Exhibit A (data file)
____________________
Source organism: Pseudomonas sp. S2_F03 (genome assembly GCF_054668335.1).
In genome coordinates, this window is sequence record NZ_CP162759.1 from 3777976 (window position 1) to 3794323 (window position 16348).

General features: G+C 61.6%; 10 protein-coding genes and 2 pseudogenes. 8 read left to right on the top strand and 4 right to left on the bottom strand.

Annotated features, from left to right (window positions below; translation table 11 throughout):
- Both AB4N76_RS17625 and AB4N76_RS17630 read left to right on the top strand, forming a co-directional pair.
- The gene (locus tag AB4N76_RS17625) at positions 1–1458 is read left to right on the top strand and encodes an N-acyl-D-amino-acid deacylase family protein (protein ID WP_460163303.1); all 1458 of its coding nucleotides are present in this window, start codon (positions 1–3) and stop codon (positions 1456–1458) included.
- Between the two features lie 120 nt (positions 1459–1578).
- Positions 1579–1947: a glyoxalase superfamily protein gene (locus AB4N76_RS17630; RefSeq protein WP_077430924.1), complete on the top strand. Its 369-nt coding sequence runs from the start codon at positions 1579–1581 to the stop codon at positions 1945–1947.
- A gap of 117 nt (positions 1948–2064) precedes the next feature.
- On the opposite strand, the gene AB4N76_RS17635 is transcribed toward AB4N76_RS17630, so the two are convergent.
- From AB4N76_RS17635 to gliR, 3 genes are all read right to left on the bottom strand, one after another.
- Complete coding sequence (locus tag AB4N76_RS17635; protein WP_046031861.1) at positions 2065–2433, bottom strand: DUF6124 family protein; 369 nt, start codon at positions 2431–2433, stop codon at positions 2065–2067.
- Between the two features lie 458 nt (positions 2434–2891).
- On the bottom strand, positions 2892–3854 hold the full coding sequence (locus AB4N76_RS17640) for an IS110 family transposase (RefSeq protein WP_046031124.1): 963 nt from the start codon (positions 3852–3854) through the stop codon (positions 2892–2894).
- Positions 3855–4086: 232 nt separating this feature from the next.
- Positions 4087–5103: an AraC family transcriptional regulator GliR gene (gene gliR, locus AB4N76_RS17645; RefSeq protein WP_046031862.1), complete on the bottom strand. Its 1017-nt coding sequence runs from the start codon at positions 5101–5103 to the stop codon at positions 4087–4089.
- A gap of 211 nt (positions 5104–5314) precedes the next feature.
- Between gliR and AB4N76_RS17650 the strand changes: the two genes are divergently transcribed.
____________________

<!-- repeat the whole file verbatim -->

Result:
Source organism: Pseudomonas sp. S2_F03 (genome assembly GCF_054668335.1).
In genome coordinates, this window is sequence record NZ_CP162759.1 from 3777976 (window position 1) to 3794323 (window position 16348).

General features: G+C 61.6%; 10 protein-coding genes and 2 pseudogenes. 8 read left to right on the top strand and 4 right to left on the bottom strand.

Annotated features, from left to right (window positions below; translation table 11 throughout):
- Both AB4N76_RS17625 and AB4N76_RS17630 read left to right on the top strand, forming a co-directional pair.
- The gene (locus tag AB4N76_RS17625) at positions 1–1458 is read left to right on the top strand and encodes an N-acyl-D-amino-acid deacylase family protein (protein ID WP_460163303.1); all 1458 of its coding nucleotides are present in this window, start codon (positions 1–3) and stop codon (positions 1456–1458) included.
- Between the two features lie 120 nt (positions 1459–1578).
- Positions 1579–1947: a glyoxalase superfamily protein gene (locus AB4N76_RS17630; RefSeq protein WP_077430924.1), complete on the top strand. Its 369-nt coding sequence runs from the start codon at positions 1579–1581 to the stop codon at positions 1945–1947.
- A gap of 117 nt (positions 1948–2064) precedes the next feature.
- On the opposite strand, the gene AB4N76_RS17635 is transcribed toward AB4N76_RS17630, so the two are convergent.
- From AB4N76_RS17635 to gliR, 3 genes are all read right to left on the bottom strand, one after another.
- Complete coding sequence (locus tag AB4N76_RS17635; protein WP_046031861.1) at positions 2065–2433, bottom strand: DUF6124 family protein; 369 nt, start codon at positions 2431–2433, stop codon at positions 2065–2067.
- Between the two features lie 458 nt (positions 2434–2891).
- On the bottom strand, positions 2892–3854 hold the full coding sequence (locus AB4N76_RS17640) for an IS110 family transposase (RefSeq protein WP_046031124.1): 963 nt from the start codon (positions 3852–3854) through the stop codon (positions 2892–2894).
- Positions 3855–4086: 232 nt separating this feature from the next.
- Positions 4087–5103: an AraC family transcriptional regulator GliR gene (gene gliR, locus AB4N76_RS17645; RefSeq protein WP_046031862.1), complete on the bottom strand. Its 1017-nt coding sequence runs from the start codon at positions 5101–5103 to the stop codon at positions 4087–4089.
- A gap of 211 nt (positions 5104–5314) precedes the next feature.
- Between gliR and AB4N76_RS17650 the strand changes: the two genes are divergently transcribed.